Adjunctification is the first stage of privatization: adjunctification, corporatization, privatization. The end.

We have been adjunctified.

American higher education is in a state of crisis: an adjunct crisis. We, the professoriate, are, for the most part, in denial.  The longstanding trend in higher education of hiring faculty on a contingent, part-time basis to replace retiring, full-time faculty and teach an increasing student population has resulted in three or four generations of marginalized college faculty who are not living the professional lives they envisioned when they were earning their advanced degrees, and who, therefore, face a personal crisis.  And we, both full-time and part-time professors, as well as the institution of higher education itself, face a crisis as tenured faculty slowly disappear and are replaced by a pool of temporary workers or, eventually, perhaps, technological “innovation,” and higher education as we know it dies.

The crisis of identity for adjunct faculty takes different forms, at different times, in different places, but is an undercurrent that flows through their lives. Adjunct faculty, a de facto underclass, carry the institution of higher education on their backs for just above poverty wages. For many, the lure of a tenure-track position keeps them from facing their actual circumstances. Some are simply so busy maintaining a professional practice, and trying to make ends meet, under oppressive conditions, they hardly have time, between campuses, to consider their dismal fate.  Rationalization is the dominant coping mechanism.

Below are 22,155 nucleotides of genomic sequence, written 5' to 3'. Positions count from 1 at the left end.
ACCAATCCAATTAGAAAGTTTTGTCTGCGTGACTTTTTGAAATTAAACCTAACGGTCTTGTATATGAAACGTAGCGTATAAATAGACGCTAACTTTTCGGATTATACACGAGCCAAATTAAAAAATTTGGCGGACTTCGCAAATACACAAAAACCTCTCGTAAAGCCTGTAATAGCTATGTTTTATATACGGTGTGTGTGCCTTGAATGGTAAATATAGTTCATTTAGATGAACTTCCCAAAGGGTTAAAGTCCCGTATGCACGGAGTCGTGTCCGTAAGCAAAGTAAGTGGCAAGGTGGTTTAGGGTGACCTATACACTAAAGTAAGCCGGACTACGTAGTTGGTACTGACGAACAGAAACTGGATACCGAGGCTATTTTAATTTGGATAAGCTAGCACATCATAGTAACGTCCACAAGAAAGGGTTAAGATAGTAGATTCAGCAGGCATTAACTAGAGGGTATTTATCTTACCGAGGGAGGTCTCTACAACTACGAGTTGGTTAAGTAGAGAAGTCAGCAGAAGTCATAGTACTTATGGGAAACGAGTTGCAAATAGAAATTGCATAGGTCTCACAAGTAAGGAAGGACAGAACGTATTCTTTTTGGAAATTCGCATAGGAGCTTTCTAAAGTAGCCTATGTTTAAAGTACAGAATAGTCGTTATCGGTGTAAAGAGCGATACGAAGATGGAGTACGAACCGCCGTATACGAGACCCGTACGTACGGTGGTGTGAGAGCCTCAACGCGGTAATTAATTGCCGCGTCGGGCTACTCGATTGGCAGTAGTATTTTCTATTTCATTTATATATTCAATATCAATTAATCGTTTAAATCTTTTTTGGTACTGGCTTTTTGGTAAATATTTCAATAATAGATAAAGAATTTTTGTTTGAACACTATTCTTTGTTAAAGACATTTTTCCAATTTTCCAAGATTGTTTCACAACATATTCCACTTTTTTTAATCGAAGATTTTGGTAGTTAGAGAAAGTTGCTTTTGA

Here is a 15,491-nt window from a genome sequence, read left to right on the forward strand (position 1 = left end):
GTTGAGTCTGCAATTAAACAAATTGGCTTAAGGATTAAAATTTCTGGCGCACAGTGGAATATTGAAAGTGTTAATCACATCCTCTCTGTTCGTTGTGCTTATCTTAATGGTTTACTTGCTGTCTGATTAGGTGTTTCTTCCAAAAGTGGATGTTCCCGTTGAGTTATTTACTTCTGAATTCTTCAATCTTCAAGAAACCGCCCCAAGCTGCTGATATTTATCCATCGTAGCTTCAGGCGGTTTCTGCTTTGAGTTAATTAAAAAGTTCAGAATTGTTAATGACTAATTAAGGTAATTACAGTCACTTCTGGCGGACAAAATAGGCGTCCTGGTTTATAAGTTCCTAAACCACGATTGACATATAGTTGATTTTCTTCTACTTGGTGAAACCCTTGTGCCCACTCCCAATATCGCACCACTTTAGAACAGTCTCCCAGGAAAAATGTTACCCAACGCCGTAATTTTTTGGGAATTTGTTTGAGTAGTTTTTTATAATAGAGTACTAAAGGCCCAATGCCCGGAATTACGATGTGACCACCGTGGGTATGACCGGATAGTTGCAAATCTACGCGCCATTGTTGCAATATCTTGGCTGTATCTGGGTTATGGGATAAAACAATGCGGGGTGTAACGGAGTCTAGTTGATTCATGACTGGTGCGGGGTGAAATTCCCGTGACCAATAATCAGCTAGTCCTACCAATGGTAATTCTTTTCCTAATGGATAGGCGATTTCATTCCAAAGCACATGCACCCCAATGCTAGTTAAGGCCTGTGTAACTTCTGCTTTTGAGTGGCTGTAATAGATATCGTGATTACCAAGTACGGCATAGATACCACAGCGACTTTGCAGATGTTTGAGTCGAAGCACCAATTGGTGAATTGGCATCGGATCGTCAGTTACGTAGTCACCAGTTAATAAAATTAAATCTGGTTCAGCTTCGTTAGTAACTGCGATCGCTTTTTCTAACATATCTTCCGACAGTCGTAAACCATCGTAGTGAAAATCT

This site is intended to be a forum for individual adjuncts to share their personal stories, their “adjunct moments,” but also for a discussion about the current crisis in higher education, and its effect on the insitution as a whole.  Everyone is invited. We hope to radicalize the conversation, ultimately, with the hope of changing the discourse from one about improving adjunct conditions to one about reversing adjunctification. Reversing adjunctification, with justice, means transitioning part-timers into full-timers.  Any other outcome will be unjust.

Together, contract and adjunct faculty, and students, must face the crisis towards which we are heading before, perhaps, it is too late to take action to reverse course. We aim to awaken more of the professoriate to the dire situation we together face.